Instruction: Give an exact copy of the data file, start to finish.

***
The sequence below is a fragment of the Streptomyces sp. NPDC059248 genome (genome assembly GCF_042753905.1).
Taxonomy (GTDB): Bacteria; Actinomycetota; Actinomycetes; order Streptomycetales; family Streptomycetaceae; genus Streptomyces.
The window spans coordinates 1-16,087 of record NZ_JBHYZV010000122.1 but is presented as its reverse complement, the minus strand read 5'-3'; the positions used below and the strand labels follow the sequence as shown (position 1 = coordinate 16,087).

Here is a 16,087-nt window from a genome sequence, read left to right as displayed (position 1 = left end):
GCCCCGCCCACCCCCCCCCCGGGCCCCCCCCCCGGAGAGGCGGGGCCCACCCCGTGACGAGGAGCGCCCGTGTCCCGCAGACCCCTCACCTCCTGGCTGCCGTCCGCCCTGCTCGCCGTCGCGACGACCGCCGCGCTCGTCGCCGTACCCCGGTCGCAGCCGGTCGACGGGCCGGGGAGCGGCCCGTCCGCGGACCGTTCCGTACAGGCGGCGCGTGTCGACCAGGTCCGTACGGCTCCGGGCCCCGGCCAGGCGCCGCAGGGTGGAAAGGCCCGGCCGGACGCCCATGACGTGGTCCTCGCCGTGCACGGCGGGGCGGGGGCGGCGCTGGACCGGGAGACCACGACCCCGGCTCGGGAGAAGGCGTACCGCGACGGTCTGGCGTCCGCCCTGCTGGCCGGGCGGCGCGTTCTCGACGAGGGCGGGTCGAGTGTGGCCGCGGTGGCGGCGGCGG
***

The sequence below is a fragment of the Streptomyces sp. NPDC059248 genome (genome assembly GCF_042753905.1).
Taxonomy (GTDB): Bacteria; Actinomycetota; Actinomycetes; order Streptomycetales; family Streptomycetaceae; genus Streptomyces.
The window spans coordinates 1-16,087 of record NZ_JBHYZV010000122.1 but is presented as its reverse complement, the minus strand read 5'-3'; the positions used below and the strand labels follow the sequence as shown (position 1 = coordinate 16,087).

Here is a 16,087-nt window from a genome sequence, read left to right as displayed (position 1 = left end):
GCCCCGCCCACCCCCCCCCCGGGCCCCCCCCCCGGAGAGGCGGGGCCCACCCCGTGACGAGGAGCGCCCGTGTCCCGCAGACCCCTCACCTCCTGGCTGCCGTCCGCCCTGCTCGCCGTCGCGACGACCGCCGCGCTCGTCGCCGTACCCCGGTCGCAGCCGGTCGACGGGCCGGGGAGCGGCCCGTCCGCGGACCGTTCCGTACAGGCGGCGCGTGTCGACCAGGTCCGTACGGCTCCGGGCCCCGGCCAGGCGCCGCAGGGTGGAAAGGCCCGGCCGGACGCCCATGACGTGGTCCTCGCCGTGCACGGCGGGGCGGGGGCGGCGCTGGACCGGGAGACCACGACCCCGGCTCGGGAGAAGGCGTACCGCGACGGTCTGGCGTCCGCCCTGCTGGCCGGGCGGCGCGTTCTCGACGAGGGCGGGTCGAGTGTGGCCGCGGTGGCGGCGGCGG